MCA Votes Support for ‘Dulles Rail Now!’

MCA Votes Support for ‘Dulles Rail Now!’

At a special called meeting of the McLean Citizens Association on Aug. 14, the board of directors voted to support the extension of rail service through Tyson’s Corner to Dulles Airport.

In addition to its support for the Metro rail alternative presented in the Environmental Impact Study (EIS) for the Dulles Corridor Rapid Transit Project, the MCA voted to support the Dulles Rail Now! Coalition’s position.

The group, supported by the Coalition for Smarter Growth and the Greater Washington Board of Trade, wants rail chosen as the means for rapid transit to Dulles airport, saying it serves the most riders.

The MCA board specifically recommends that bus rapid transit (BRT) be eliminated as an interim step.

But the MCA resolution recommends retaining existing express bus service until rail service can be completed.

ALTHOUGH SOME spokesmen urge completion of a rail system by 2010, U.S. Rep. Frank Wolf (R-10), who represents the McLean area, says it will more likely be 2017 before the system can be completed.

No more than $100 million annually has been appropriated for any federal transportation project in the nation, Wolf says.

He favors BRT while acknowledging it is not as “glamorous” as rail.

Joanne Theon, co-chair of the MCA’s budget committee, voted against the resolution because it contained no option for monorail.

“I gather nobody has considered monorail,” she said.

“It was eliminated a couple of steps back,” said Wade Smith, who studied the EIS and gave a report to the MCA.

Theon said she had observed monorail in Sydney, Australia. “It did not impact visually. You could not hear it. It did not pollute,” she said.

“I am very sorry, at least in the area that affects us most, that they did not consider [monorail]. Perhaps there are good reasons for eliminating it, but they haven’t told us what they are,” she said.

Adrienne Whyte, chairman of the MCA’s planning and zoning committee, was not present, but sent an email questioning the absence of the Rapid Bus Transit option in the MCA’s position.

“There is an 18-month transition, and it was about $200 million more than the metro rail option, so it didn’t seem to make sense for those two reasons,” said Clark Tyler, president of the Hallcrest Heights Homeowners Association.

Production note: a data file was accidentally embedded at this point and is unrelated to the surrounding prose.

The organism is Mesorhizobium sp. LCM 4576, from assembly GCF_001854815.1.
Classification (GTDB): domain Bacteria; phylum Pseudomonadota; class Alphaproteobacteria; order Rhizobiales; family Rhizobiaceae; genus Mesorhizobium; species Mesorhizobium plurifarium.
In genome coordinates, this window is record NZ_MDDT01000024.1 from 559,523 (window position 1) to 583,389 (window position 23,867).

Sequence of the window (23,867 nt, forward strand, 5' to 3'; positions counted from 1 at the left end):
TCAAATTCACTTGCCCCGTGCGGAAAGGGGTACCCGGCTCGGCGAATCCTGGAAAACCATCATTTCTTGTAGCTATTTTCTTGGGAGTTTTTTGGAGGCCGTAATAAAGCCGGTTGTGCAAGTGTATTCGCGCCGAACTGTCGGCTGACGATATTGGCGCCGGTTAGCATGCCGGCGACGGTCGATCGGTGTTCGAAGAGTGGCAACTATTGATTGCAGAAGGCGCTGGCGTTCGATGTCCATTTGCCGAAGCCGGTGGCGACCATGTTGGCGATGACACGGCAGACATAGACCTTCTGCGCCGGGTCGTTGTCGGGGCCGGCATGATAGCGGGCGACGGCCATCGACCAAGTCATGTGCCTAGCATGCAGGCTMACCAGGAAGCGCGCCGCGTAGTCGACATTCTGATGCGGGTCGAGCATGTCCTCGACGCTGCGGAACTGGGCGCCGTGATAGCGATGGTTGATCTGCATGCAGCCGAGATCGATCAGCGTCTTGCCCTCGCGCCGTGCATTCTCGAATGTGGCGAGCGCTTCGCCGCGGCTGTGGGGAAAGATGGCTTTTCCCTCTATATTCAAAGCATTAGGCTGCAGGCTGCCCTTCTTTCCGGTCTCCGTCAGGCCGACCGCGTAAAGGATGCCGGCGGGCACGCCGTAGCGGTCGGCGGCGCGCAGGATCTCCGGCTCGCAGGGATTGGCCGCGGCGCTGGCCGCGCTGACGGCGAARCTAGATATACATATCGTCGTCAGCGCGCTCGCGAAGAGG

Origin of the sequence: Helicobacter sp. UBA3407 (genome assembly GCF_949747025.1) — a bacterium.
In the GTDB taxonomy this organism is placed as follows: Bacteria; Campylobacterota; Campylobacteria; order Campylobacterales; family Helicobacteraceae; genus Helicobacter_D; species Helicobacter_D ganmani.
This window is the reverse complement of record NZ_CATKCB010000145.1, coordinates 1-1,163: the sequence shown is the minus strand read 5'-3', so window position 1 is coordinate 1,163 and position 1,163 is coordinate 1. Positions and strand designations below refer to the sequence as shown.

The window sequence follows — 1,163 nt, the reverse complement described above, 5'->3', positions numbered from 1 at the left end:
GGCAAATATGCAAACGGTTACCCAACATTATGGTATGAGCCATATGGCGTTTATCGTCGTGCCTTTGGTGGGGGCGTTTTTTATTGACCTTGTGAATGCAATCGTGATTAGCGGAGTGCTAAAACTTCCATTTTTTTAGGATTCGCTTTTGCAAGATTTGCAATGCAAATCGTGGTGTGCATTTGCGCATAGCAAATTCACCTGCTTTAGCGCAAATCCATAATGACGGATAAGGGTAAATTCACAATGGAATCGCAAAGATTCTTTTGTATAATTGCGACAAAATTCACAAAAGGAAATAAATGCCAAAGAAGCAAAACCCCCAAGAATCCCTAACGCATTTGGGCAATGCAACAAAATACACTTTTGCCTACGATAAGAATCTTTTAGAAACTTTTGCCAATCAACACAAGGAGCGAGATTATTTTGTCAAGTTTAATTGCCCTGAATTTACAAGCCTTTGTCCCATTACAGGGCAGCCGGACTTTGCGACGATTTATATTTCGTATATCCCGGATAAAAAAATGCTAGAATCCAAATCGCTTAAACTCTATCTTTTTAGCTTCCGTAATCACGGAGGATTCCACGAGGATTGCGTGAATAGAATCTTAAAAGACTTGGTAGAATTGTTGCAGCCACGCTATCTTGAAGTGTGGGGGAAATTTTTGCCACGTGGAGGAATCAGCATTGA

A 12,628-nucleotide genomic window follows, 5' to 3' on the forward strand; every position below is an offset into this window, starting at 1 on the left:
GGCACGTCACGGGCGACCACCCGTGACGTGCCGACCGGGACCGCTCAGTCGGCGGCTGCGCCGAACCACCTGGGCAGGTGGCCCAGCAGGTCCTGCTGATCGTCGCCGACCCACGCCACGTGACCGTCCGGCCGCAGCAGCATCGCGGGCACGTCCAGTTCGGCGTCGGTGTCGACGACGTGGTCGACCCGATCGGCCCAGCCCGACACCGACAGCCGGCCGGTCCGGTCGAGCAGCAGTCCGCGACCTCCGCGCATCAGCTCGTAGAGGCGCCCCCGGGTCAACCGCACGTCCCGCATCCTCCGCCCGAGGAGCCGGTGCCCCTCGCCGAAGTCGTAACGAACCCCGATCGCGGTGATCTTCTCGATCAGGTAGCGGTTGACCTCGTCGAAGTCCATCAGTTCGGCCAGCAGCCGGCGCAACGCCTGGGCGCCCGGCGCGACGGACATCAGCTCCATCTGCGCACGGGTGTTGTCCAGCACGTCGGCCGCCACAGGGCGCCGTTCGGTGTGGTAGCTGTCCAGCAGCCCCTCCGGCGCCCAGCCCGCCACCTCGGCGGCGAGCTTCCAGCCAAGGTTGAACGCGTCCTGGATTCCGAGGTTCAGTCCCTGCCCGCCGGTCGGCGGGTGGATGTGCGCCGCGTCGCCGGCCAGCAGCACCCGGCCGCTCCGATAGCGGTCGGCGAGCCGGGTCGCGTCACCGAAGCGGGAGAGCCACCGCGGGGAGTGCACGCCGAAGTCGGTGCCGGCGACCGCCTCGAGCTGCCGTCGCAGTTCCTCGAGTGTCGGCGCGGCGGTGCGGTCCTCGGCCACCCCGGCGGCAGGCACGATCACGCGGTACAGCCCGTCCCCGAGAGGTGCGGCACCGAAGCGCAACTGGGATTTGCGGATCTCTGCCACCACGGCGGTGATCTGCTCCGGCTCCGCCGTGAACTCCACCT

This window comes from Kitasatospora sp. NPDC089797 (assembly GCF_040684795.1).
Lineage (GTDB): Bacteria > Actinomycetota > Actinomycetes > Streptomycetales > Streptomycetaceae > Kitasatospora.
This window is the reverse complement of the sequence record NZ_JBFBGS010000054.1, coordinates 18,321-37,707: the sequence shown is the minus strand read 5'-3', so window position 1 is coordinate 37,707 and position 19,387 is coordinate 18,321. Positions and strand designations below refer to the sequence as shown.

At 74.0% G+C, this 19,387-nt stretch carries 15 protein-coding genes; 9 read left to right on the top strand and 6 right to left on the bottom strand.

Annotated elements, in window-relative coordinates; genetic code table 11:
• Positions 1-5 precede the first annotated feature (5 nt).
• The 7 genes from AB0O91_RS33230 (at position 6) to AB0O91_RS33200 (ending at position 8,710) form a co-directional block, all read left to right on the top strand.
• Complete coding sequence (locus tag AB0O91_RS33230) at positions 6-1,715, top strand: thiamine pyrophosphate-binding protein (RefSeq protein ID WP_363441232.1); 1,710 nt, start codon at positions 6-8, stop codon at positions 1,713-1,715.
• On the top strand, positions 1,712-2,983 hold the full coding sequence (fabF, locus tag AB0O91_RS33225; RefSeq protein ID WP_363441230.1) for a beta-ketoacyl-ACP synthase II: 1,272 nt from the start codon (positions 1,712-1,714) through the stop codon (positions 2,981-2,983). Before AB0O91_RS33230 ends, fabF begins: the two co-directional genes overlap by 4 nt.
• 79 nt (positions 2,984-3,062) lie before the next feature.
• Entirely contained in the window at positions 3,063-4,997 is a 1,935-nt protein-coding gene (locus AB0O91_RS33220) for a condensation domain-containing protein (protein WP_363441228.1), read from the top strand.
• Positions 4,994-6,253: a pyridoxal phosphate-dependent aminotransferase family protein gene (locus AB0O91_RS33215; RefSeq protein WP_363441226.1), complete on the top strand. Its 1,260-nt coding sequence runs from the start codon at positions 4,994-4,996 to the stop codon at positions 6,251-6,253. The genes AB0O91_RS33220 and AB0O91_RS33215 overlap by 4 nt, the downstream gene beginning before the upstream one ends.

Whyte also raised concerns from the Lemon Road community about an increase in noise from Metro’s maintenance yard.

“Metro knows one thing — heavy rail,” said Smith, of McLean Hamlet.

“The only way to not have any noise or any impacts is to not do it.”

“We live in a major urban area with almost one million people. There won’t be any cows in the pasture,” he said.

TYLER, WHO STUDIED the EIS, said the MCA supports rail because “there is momentum.”

“It is so rare that you see a project of this magnitude that has that kind of momentum,” Tyler said. “That is a very valuable thing.

“When you have public officials like [Dranesville Supervisor] Stu [Mendelsohn], [Va. Del. Jim] Scott, [Va. Sen. Janet] Howell, and [Fairfax Board of Supervisors Chairman Kate] Hanley, it amounts to kind of a drumbeat saying, ‘Listen to these people,’” said Tyler.

“This has been on the drawing board for a long time. You can pick apart the EIS like reading the Warsaw phone book,” he said.

“The reason the noise thing is so pregnant ... is that you have to look at the noise that comes from everything in the [Dulles] corridor,”

“They wouldn’t be planning to widen the Dulles Corridor if they weren’t expecting much more traffic. With those planned densities, that will increase traffic,” he said. “Traffic makes noise.”

“Outside the Beltway, when you see those 25-30 feet [tall] sound walls, and you get inside the Beltway and only see those rotting wooden walls, [you know] they didn’t do it because they look nice and they’re cheap. They did it because noise is a problem.”

“People are also a little frightened about night-time construction.

That isn’t going to be quiet, building trackage and elevating piles and piers,” Tyler said.

“Put up the noise barriers before you start, and that will help you not only when it’s completed but also during the construction phase.”

The vote passed 20-1-1.